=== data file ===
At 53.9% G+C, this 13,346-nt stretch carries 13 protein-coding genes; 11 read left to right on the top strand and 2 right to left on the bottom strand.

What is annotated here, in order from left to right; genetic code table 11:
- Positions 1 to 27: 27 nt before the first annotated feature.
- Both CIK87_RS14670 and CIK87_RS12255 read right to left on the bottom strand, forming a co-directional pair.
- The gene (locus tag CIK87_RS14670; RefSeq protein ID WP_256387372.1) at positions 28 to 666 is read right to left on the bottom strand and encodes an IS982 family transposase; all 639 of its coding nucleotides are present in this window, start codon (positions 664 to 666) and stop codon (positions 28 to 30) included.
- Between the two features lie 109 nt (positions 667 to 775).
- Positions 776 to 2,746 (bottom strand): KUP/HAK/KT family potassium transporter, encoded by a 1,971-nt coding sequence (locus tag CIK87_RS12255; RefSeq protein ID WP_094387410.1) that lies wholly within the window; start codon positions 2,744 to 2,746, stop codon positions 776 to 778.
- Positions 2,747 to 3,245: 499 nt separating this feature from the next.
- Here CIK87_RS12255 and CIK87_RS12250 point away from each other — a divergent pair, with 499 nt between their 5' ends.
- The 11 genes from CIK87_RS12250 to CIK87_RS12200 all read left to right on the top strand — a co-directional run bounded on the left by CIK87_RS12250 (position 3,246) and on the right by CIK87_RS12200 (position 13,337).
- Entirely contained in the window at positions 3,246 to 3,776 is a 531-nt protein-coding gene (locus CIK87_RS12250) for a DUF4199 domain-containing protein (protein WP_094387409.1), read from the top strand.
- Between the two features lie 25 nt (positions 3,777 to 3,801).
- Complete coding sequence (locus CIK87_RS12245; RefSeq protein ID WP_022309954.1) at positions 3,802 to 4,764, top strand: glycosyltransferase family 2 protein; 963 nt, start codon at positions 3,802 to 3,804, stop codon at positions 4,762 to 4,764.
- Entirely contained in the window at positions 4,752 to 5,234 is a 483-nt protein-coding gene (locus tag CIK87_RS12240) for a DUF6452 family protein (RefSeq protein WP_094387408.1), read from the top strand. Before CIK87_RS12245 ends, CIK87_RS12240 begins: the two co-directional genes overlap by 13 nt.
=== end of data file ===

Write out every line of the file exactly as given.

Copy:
At 53.9% G+C, this 13,346-nt stretch carries 13 protein-coding genes; 11 read left to right on the top strand and 2 right to left on the bottom strand.

What is annotated here, in order from left to right; genetic code table 11:
- Positions 1 to 27: 27 nt before the first annotated feature.
- Both CIK87_RS14670 and CIK87_RS12255 read right to left on the bottom strand, forming a co-directional pair.
- The gene (locus tag CIK87_RS14670; RefSeq protein ID WP_256387372.1) at positions 28 to 666 is read right to left on the bottom strand and encodes an IS982 family transposase; all 639 of its coding nucleotides are present in this window, start codon (positions 664 to 666) and stop codon (positions 28 to 30) included.
- Between the two features lie 109 nt (positions 667 to 775).
- Positions 776 to 2,746 (bottom strand): KUP/HAK/KT family potassium transporter, encoded by a 1,971-nt coding sequence (locus tag CIK87_RS12255; RefSeq protein ID WP_094387410.1) that lies wholly within the window; start codon positions 2,744 to 2,746, stop codon positions 776 to 778.
- Positions 2,747 to 3,245: 499 nt separating this feature from the next.
- Here CIK87_RS12255 and CIK87_RS12250 point away from each other — a divergent pair, with 499 nt between their 5' ends.
- The 11 genes from CIK87_RS12250 to CIK87_RS12200 all read left to right on the top strand — a co-directional run bounded on the left by CIK87_RS12250 (position 3,246) and on the right by CIK87_RS12200 (position 13,337).
- Entirely contained in the window at positions 3,246 to 3,776 is a 531-nt protein-coding gene (locus CIK87_RS12250) for a DUF4199 domain-containing protein (protein WP_094387409.1), read from the top strand.
- Between the two features lie 25 nt (positions 3,777 to 3,801).
- Complete coding sequence (locus CIK87_RS12245; RefSeq protein ID WP_022309954.1) at positions 3,802 to 4,764, top strand: glycosyltransferase family 2 protein; 963 nt, start codon at positions 3,802 to 3,804, stop codon at positions 4,762 to 4,764.
- Entirely contained in the window at positions 4,752 to 5,234 is a 483-nt protein-coding gene (locus tag CIK87_RS12240) for a DUF6452 family protein (RefSeq protein WP_094387408.1), read from the top strand. Before CIK87_RS12245 ends, CIK87_RS12240 begins: the two co-directional genes overlap by 13 nt.